To insure or not -- that is the Lohan question

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"To insure or not to insure?" It isn't Shakespeare, but it is the dramatic question Hollywood filmmakers are asking about Lindsay Lohan following her legal troubles this week.

It is an important question, too, because whether companies insure Lohan's future movies may determine whether she will quickly fall off Hollywood's A-list.

But Lohan fans have little to fear because no actor is uninsurable, say underwriting experts. While some producers may balk at conditions for hiring problematic stars, experts say that unless an actor is serving time in prison, even the most volatile can be covered -- albeit at a high cost.

"For a price, anything can be done, although an insurance carrier can make things so unpalatable that at times the makers of the film just won't be interested," said Ross Miller, partner with insurance brokerage D.R. Reiff & Associates Inc.

Lohan's arrest this week in Los Angeles on suspicion of drunken driving and cocaine possession has left Hollywood wondering if the actress, who shot to fame as a child in Disney films like "The Parent Trap," is too risky to cast in a film.

It remains to be seen whether her latest relapse and brush with the law will cost her a role in "Poor Things," a film produced by and starring Oscar-winner Shirley MacLaine.

A statement was expected early next week on whether the movie, already delayed this spring due to an earlier rehab stint by Lohan, will proceed with or without her.

Insurance experts say the industry has long dealt with similar situations, although they may seem more frequent with the recent heavy media scrutiny of Lohan and fellow troubled party girls Paris Hilton and Britney Spears.

"I don't think it (a problematic artist) is any more of an issue," said Wendy Diaz, entertainment underwriting director at Fireman's Fund Insurance Co., the leading film underwriter. "It's pretty standard year to year."

But Diaz did say the terms for covering Lohan would likely be "serious at this point."

She said Fireman's Fund, in such a case, would likely put in higher deductibles, or ask the star to put their salary into escrow to pay for any losses if production was disrupted.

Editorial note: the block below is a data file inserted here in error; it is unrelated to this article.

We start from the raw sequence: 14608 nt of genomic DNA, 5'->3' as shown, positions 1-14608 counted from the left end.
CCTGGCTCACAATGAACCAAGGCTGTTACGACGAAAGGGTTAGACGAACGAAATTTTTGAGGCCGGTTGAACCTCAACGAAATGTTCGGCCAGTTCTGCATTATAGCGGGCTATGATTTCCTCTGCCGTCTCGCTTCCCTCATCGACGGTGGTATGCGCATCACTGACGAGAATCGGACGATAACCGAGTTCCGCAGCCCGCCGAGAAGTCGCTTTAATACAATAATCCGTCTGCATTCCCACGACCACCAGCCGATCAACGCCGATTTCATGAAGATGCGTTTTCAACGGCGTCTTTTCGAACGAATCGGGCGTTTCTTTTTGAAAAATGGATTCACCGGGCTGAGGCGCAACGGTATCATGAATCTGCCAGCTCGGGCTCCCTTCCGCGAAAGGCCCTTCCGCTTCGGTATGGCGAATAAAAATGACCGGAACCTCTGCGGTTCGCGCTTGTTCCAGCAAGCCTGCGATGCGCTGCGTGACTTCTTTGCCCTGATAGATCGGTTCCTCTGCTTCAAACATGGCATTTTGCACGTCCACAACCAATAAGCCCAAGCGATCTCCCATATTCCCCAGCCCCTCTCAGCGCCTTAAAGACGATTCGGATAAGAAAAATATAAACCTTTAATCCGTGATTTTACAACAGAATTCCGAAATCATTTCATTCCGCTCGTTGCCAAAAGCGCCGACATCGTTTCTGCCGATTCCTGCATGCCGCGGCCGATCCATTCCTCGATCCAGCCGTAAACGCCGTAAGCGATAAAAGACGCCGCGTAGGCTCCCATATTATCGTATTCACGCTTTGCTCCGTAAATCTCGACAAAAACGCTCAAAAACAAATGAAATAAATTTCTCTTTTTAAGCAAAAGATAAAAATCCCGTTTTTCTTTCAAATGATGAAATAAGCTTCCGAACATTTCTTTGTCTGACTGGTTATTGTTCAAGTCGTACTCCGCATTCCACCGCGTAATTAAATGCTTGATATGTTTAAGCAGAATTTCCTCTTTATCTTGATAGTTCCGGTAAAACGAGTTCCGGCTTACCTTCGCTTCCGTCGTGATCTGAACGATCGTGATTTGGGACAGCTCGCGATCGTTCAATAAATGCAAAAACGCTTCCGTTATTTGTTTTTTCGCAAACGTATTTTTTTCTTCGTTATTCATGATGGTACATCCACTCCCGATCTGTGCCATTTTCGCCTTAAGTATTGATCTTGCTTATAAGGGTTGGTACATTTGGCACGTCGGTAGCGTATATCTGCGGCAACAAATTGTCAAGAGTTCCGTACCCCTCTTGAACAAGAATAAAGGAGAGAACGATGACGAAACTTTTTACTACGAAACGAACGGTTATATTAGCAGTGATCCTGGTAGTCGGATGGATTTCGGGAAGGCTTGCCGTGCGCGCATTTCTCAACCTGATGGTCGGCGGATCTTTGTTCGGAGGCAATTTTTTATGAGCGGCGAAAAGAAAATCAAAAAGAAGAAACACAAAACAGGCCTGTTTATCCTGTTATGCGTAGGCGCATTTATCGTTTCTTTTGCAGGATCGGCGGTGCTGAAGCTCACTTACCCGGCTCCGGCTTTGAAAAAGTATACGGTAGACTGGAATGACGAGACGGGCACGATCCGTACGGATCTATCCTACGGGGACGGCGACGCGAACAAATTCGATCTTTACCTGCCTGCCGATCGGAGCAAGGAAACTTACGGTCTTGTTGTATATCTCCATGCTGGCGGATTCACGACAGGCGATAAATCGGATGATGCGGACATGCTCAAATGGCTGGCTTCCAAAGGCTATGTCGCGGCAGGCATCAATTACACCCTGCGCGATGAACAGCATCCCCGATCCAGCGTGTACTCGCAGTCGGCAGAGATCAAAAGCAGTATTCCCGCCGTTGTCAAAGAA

Last July, a producer on Lohan's last film, "Georgia Rule," scolded her publicly for repeatedly showing up late on the set, costing the movie's makers hundreds of thousands of dollars.

Brian Kingman, a managing director with entertainment insurance broker Aon/Albert G. Ruben said covering situations like Lohan's required a lot of calculation and risk management.

Insurance rates for errant actors can range anywhere from 1% to 3% of a movie's production budget, which can range from $5 million to $100 million or more, he said.

"Filmmakers fall in love with certain actors for certain roles and my job is to find risk-takers to take on the risk," Kingman said.

He said actors were always required to undergo a medical exam before getting insurance. In certain circumstances, drug screening is conducted and actors are required to provide blood and urine samples. In cases of known drug abuse, "minders" are sometimes required on set to keep an eye on the actor.

Kingman said he had even helped craft policies for actors in the event they risked the possibility of incarceration.

"I have been successful in finding and creating incarceration coverage for certain actors on probation which can be revoked if they break certain rules," he said, citing the case of Robert Downey Jr., another high-profile star with a history of legal, drug and alcohol problems.
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